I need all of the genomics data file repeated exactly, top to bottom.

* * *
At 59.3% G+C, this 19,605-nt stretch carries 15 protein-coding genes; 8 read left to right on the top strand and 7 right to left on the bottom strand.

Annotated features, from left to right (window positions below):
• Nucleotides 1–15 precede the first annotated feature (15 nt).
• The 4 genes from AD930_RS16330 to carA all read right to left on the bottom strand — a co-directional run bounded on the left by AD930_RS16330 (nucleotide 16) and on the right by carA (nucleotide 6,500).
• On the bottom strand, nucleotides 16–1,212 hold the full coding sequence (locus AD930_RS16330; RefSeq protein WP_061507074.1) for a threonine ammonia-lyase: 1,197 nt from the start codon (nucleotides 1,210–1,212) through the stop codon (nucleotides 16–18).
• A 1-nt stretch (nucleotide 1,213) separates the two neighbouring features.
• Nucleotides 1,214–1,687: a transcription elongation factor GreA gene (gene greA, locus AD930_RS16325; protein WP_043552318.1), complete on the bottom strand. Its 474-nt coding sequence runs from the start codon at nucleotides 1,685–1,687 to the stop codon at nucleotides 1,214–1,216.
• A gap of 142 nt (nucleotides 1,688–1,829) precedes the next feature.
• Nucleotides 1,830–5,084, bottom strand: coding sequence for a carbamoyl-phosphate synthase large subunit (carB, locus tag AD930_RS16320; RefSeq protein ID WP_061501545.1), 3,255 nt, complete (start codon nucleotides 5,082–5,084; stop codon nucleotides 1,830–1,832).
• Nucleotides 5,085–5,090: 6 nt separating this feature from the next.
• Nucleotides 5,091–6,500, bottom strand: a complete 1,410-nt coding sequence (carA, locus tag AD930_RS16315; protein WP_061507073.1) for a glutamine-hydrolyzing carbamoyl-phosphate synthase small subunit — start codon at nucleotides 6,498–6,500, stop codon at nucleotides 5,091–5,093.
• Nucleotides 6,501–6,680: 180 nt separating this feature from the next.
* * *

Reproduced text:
At 59.3% G+C, this 19,605-nt stretch carries 15 protein-coding genes; 8 read left to right on the top strand and 7 right to left on the bottom strand.

Annotated features, from left to right (window positions below):
• Nucleotides 1–15 precede the first annotated feature (15 nt).
• The 4 genes from AD930_RS16330 to carA all read right to left on the bottom strand — a co-directional run bounded on the left by AD930_RS16330 (nucleotide 16) and on the right by carA (nucleotide 6,500).
• On the bottom strand, nucleotides 16–1,212 hold the full coding sequence (locus AD930_RS16330; RefSeq protein WP_061507074.1) for a threonine ammonia-lyase: 1,197 nt from the start codon (nucleotides 1,210–1,212) through the stop codon (nucleotides 16–18).
• A 1-nt stretch (nucleotide 1,213) separates the two neighbouring features.
• Nucleotides 1,214–1,687: a transcription elongation factor GreA gene (gene greA, locus AD930_RS16325; protein WP_043552318.1), complete on the bottom strand. Its 474-nt coding sequence runs from the start codon at nucleotides 1,685–1,687 to the stop codon at nucleotides 1,214–1,216.
• A gap of 142 nt (nucleotides 1,688–1,829) precedes the next feature.
• Nucleotides 1,830–5,084, bottom strand: coding sequence for a carbamoyl-phosphate synthase large subunit (carB, locus tag AD930_RS16320; RefSeq protein ID WP_061501545.1), 3,255 nt, complete (start codon nucleotides 5,082–5,084; stop codon nucleotides 1,830–1,832).
• Nucleotides 5,085–5,090: 6 nt separating this feature from the next.
• Nucleotides 5,091–6,500, bottom strand: a complete 1,410-nt coding sequence (carA, locus tag AD930_RS16315; protein WP_061507073.1) for a glutamine-hydrolyzing carbamoyl-phosphate synthase small subunit — start codon at nucleotides 6,498–6,500, stop codon at nucleotides 5,091–5,093.
• Nucleotides 6,501–6,680: 180 nt separating this feature from the next.